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What r your current holdings???
> I certainly try to avoid buying near 52-week highs.
First of all, thank you, FT, you have a wonderful blog – and I’ve learned a lot from it! My first ETF purchase of ZPR a couple weeks ago was based on your advice, and now I feel ready to buy some dividend stocks. The problem is – most of the quality ones are pretty high up at the moment, so I was wondering what do you think about preferred shares?
For example, I really like TransCanada Corp., but not ready to pay $51.30 for it (with 52-week High $51.89). I noticed that they also have 4 classes of Preferred Shares: http://www.theglobeandmail.com/globe-investor/markets/stocks/summary/?q=trp-t
The cheapest one, TRP.PR.C-T, looks like a good deal at $22.68 yielding 4.85%. But I never owned preferred shares before (that’s why decided to try ETF first), and after all the googling still don’t understand:
– what’s the difference between the four (why would one buy more expensive D or E while cheaper A and C are still around?)
– if the par value was $25 and I purchase now for less – what would I get at maturity?
– if common shares are unlikely to grow in the near future – why everybody’s not buying preferreds? I.e. what’s the catch? :)
Thank you in advance!
I’m trying to get educated more on the Smith Manoeuvre. Is there a maximum age that you would not recommend it? I’m 54 and my husband is 61.
The reason I ask is that the investment firms always stress to put your money in low risk as you approach retirement, but with little chance of growth it seems too conservative, especially since one, hopefully, will not need some of that money until 30 years down the road.
I’m also thinking about having a self managed RRSP portfolio. The fees paid to the investment brokerage are so high. I’m just not savvy enough yet to take the leap, but I’ll keep trying to learn through excellent blogs like this! Thank you!
re: Do you follow any rules with regards to your positions?
Yes and no.
I certainly try to avoid buying near 52-week highs.
I try to limit any one position from being more than 5% of portfolio across all accounts, ETFs like VTI are an exception.
All stocks must have an established history of paying dividends. Some holdings have paid dividends for <10 years but most are blue-chippers that have paid dividends for decades, if not generations.
I like owning a mix of monthly and quarterly payers across my portfolio.
No maximum number of stocks but once I feel stock is getting pricy, I turn off the synthetic DRIPs that I run on them.
Not too many rules….just looking for deals.
As for DR, not a good deal on price right now (unfortunately for us) but great yield, great appreciation of late, rising cash on hand and rising cash flow, especially in a niche market.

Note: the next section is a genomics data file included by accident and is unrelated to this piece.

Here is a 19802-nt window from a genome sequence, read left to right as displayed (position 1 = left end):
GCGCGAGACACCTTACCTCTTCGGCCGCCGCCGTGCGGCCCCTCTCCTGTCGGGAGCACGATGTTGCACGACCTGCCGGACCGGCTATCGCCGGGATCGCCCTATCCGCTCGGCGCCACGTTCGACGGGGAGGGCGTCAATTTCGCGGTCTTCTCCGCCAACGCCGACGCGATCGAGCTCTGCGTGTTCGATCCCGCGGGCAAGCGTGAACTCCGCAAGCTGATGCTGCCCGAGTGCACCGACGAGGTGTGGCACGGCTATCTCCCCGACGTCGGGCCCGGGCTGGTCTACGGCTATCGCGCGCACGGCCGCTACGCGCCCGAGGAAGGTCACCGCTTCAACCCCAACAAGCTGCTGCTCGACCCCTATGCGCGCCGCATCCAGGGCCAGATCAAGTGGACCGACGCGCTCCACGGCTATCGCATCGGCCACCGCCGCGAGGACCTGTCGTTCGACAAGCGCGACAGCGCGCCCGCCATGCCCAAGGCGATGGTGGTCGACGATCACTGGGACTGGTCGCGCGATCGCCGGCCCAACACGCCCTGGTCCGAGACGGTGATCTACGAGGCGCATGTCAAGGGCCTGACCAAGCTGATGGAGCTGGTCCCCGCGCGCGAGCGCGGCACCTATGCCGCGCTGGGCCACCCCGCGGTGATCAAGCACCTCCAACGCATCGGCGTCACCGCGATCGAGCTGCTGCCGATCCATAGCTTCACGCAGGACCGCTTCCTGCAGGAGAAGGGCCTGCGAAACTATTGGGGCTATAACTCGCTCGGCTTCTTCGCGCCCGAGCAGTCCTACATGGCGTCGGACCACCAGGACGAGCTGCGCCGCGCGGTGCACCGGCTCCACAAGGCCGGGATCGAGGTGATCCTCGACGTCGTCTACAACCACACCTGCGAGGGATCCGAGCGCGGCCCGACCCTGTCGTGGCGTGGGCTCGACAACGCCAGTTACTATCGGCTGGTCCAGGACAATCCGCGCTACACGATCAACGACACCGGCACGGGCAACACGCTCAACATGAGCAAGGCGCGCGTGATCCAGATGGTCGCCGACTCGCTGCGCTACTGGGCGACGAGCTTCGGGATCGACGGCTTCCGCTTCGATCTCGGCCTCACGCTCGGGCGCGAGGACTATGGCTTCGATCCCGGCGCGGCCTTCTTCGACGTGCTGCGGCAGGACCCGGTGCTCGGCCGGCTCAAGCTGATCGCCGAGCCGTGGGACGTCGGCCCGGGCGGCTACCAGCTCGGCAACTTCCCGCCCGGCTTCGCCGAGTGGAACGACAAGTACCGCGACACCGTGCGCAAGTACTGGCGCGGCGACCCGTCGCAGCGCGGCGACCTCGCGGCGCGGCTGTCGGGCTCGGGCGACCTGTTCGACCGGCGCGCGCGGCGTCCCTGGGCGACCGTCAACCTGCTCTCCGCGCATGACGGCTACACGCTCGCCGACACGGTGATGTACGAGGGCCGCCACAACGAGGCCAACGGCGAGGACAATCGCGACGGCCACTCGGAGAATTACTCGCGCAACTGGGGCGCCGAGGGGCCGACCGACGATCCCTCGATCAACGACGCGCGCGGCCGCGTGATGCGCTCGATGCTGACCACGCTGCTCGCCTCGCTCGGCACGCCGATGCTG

@Goldberg, good questions. The goal is to buy dividend growth companies, although IMO has a low dividend, it has increased its dividend for 18 years straight. But yes, I can see what you are saying, and ideally, I would only buy stocks with a higher yield and dividend growth combined.
I have used my TFSA for my REIT allocation. They often pay ROC, which can hinder a leveraged investment loan in terms of taxation.
If you buy for dividends, what is the appeal of Imperial Oil at 1% div? Don`t get me wrong, I think its a good stock and will grow… but if you aim for dividends, why not buy more of whatever else is similarly priced but returns 3-4%… I mean even with div increases every year, it will take decades for that 1% return on cost to become 3-4%… meanwhile, the 4% will have become 5% or more…
Second question, again if I understand correctly that you aim primarily for div… why so few REITs? Especially after they had a 20% drop late last year…
@SST, yes, I’ve seen that 20 stock number thrown around and it makes sense. I think what happens to me is psychological anchoring. My older positions current pricing always appears expensive compared to my purchase price!
@Emilio, it’s a thankless job! :) Honestly, I spend very little time tending to my portfolio. My goal is if I buy, it’s hopefully forever (unless things fundamentally change). However, I do watch the market quite closely as it’s a hobby of mine – so most of my trading time is spent on my fun US trading account. I would say that I spent more time writing this post then I spent the whole quarter on the portfolio.
I am wondering how mentally draining it must be to deal in 25 and 50 share lots. Have you ever accounted for the time spent on managing this portfolio?
Does it pay better than minimum wage?
To continue the diversification topic from another thread…
Research has shown that ~20 stocks is peak for diversification:return; FT’s portfolio has ~40.
Paraphrasing, Buffett mentions holding only the strongest stocks. The bulk of gains in the markets are provided by a handful of companies. Why own seven banks instead of just the strongest? I can understand wanting to buy seemingly undervalued stocks, but will those stocks provide that much more return over buying more of the strongest? In other-words, is the growth in diversification equally matched by growth in dividend returns?
If your strategy is to never sell and have this portfolio provide dividend income, then it doesn’t really matter the price level of the strongest companies (unless they are grossly over-valued).
@Arun, I do not have any plans to pay off the HELOC, but I will revisit if interest rates increase drastically.
@MOA, I’ve never considered DR before, I will look into it. Do you follow any rules with regards to your positions? ie. can’t exceed 5% of your portfolio etc? or maximum number?